As for Gulliford publishing Indian students’ class comments and essay statements without permission, McGuire said, “He has broken that trust.”
While the college president did not immediately take disciplinary action, Indian students did receive support from Fort Lewis College faculty. The college’s Intercultural Committee unanimously passed a resolution calling for an investigation, disciplinary action and a retraction.
The resolution said Gulliford showed “a callous disregard” for the privacy rights of American Indians, while promoting stereotypes of American Indians and seizing intellectual property rights without consent.
“It appropriates confidential statements made by Native American students regarding Native American religious belief and practice without the informed consent of those students, which appropriation may have been motivated by a particularly callous disregard of the privacy rights of Native Americans, thereby suggesting that the college condones or permits such disregard of rights,” the resolution said.
“It reinforces stereotypes regarding Native Americans, thereby implying that the college condones or permits the stereotyping of minorities by its academic faculty.”
Gulliford’s article also misrepresents Fort Lewis College’s “free tuition” for American Indian students, because it fails to clarify the historical context in which the tuition waiver was accomplished and perpetuates the misconception that American Indians are a minority receiving an undeserved privilege, the resolution said.
The Intercultural Committee is chaired by Elayne S. Walstedter, Navajo professor and librarian, and includes faculty members Mary Jean Moseley, Oklahoma Cherokee; Carey N. Vicenti, Jicarilla Apache and Richard M. Wheelock, Oneida from Wisconsin.
Gulliford’s article was embarrassing to students because students can be easily identified by their first names and tribal communities. Gulliford uses real first names with identifying information, including that of a Navajo Yei’bi’chii dancer.
Indian students said the writing is paternalistic, as in this excerpt: “[Name deleted] comes to school tired, with some of his work not done, but I am sympathetic. He is trying to live in two worlds, with two languages and two sets of expectations, and he is succeeding.
Gulliford quoted directly from student essays without their permission and published detailed information regarding the presence of spirits. He concludes, “Some students have extraordinary sensitivities. They can detect the presence of spirits from centuries past.”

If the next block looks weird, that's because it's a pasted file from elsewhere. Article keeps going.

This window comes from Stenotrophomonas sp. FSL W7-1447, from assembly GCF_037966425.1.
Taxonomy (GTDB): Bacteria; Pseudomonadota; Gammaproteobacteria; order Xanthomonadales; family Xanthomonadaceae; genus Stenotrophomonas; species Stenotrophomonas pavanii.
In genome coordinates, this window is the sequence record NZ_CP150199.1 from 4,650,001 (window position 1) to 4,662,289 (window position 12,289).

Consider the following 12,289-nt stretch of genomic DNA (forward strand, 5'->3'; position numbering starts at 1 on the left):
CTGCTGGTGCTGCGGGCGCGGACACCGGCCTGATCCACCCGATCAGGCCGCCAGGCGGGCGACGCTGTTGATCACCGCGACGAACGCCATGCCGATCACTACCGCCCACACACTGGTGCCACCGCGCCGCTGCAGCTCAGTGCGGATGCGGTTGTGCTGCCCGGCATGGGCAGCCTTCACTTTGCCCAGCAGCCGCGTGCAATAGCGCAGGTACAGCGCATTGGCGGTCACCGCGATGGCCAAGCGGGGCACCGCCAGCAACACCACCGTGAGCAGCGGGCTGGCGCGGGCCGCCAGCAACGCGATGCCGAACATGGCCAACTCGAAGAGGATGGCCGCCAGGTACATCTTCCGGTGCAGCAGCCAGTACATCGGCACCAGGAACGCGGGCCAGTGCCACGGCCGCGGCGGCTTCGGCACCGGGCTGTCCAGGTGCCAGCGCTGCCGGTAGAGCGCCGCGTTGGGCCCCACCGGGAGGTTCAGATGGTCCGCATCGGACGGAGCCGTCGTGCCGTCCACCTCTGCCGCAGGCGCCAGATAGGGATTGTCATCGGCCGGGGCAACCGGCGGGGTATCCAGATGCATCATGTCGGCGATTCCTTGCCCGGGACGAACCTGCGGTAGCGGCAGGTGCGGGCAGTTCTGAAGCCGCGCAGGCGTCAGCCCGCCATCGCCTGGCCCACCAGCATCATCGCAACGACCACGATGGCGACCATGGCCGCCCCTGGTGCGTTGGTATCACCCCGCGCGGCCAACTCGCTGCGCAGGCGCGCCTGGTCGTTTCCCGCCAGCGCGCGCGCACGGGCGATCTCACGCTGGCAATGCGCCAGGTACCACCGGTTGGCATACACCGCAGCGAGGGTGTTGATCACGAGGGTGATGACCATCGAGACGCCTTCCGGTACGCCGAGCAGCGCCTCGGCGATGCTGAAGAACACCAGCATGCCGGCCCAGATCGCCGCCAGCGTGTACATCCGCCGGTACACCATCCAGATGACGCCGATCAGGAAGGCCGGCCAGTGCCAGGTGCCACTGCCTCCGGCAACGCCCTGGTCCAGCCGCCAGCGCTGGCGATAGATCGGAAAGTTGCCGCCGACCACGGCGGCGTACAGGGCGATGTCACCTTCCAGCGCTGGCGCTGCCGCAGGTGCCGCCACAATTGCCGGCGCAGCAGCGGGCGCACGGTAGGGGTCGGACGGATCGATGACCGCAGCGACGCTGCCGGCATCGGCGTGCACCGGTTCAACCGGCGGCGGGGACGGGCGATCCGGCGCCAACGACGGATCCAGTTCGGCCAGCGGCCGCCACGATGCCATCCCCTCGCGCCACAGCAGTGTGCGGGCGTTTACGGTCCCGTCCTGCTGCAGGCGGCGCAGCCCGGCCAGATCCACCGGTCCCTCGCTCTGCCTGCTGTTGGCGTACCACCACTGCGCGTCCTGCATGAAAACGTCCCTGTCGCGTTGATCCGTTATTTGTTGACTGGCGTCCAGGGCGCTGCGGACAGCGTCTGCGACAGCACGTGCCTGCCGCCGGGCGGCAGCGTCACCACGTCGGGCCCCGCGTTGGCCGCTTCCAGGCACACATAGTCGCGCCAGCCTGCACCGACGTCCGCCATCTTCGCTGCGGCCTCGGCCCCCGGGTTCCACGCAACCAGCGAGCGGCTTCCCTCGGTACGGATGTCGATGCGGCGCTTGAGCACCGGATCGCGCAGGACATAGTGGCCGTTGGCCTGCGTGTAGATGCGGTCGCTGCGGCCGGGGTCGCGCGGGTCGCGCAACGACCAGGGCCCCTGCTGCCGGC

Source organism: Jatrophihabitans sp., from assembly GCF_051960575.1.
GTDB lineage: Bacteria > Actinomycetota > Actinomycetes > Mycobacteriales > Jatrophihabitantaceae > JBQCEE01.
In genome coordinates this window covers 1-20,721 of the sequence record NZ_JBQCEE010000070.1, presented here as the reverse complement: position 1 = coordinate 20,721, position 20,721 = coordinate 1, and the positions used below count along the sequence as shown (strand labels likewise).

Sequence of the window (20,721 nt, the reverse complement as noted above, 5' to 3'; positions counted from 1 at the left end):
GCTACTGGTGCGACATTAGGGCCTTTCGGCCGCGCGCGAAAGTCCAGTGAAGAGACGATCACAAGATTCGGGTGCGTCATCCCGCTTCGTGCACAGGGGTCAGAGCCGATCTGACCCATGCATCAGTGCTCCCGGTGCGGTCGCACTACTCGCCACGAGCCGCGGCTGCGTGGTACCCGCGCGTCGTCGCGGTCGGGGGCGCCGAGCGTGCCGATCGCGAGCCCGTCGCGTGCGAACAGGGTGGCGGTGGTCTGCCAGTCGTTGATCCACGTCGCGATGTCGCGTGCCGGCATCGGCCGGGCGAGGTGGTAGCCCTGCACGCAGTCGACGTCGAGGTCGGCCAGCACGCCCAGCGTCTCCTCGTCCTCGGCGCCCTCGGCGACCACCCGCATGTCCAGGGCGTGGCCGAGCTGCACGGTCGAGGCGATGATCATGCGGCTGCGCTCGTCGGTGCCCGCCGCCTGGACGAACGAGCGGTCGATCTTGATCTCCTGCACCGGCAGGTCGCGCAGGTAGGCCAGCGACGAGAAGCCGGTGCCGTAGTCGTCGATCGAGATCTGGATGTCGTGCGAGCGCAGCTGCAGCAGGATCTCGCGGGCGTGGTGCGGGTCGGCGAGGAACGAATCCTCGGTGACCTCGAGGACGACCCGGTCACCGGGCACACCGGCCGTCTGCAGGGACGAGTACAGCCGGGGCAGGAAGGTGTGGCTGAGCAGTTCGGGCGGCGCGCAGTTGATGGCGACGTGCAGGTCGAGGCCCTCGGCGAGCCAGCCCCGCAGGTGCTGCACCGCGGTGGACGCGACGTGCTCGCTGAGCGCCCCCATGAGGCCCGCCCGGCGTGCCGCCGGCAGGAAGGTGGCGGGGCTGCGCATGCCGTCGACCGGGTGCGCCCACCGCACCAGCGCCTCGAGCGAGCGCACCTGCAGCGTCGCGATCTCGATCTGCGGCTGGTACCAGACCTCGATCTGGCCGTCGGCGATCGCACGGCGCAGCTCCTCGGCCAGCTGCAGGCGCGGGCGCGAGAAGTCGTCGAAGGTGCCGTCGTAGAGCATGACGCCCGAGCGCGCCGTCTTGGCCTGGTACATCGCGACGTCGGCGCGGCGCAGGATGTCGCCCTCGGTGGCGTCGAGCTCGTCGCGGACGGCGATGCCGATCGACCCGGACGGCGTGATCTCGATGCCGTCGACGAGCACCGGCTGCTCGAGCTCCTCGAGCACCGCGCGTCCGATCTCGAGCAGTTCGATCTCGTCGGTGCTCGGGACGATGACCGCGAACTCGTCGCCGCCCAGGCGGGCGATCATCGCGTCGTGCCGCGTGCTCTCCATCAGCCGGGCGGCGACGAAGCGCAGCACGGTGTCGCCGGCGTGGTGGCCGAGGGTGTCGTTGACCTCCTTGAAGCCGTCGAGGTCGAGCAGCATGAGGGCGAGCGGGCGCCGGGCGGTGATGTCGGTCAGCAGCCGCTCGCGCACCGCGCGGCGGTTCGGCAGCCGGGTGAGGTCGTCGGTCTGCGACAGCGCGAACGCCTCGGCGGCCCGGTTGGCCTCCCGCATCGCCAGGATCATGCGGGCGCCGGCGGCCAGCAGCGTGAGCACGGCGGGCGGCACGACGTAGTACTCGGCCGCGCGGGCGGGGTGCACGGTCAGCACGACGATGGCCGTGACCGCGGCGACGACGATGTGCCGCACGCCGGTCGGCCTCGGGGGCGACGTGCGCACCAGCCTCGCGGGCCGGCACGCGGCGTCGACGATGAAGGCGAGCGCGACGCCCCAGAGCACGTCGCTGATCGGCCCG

Gulliford also repeats a private conversation with Eastern Shoshone, while traveling with them in the Northwest, concerning a healing ceremony.
Then, quoting elders, Gulliford wrote, “We have two ears and two eyes and only one mouth because we are supposed to listen and observe before we talk.”
Indian students, however, say Gulliford did not heed the voices of elders he published. He did not include the rest of the traditional admonition: Proceed with respect, do not take without permission, never take more than one gives and never exalt oneself over others.
Gulliford declined an interview with Indian Country Today.
While a professor of Southwest studies and history, Gulliford wrote the article about his experiences teaching Native students during his 25-year career. He said the experience was difficult and rewarding. “There are frequently cross-cultural complications and conundrums.”
As for the title, “Kokopelli Conundrum,” Webster’s Dictionary defines conundrum as “a riddle whose answer is or involves a pun and (2) a question or problem having only a conjectural answer; an intricate and difficult problem.”
Gulliford said he taught one of the few courses in the nation titled “Tribal Preservation” and many of the museum classes have 75 percent Native student enrollment.
Placed in the category of education, the article describes teaching Indian students at Fort Lewis College, a four-year, public liberal arts college. Describing it as having moderate admission standards, Gulliford says students are attracted to the beauty of the region in southwestern Colorado, home to Southern Ute, Ute Mountain Ute, Jicarilla Apache, Hopi, Zuni and the Navajo.
Eighteen percent of the college’s 4,400 students are American Indian.
Fort Lewis College is named after the military fort that evolved into an Indian boarding school for Ute and Navajo. It remained as federal land, with rich mineral and water rights, until in 1911 when Congress transferred the land to the state of Colorado with a provision that it remain tuition free for Indian students.
*****
Professor’s ‘research’ rife with stereotypes — Dec. 12, 2004
By JODI RAVE Lee Enterprises
What was professor Andrew Gulliford thinking?
Had he convinced himself his Native students were truly tacit and would stand for publication of their names, thoughts and ideas without consent?
Gulliford, director of the Center for Southwest Studies at Fort Lewis College in Durango, Colo., borrowed from their private conversations, final exams and classroom discussions for recent use in an academic journal.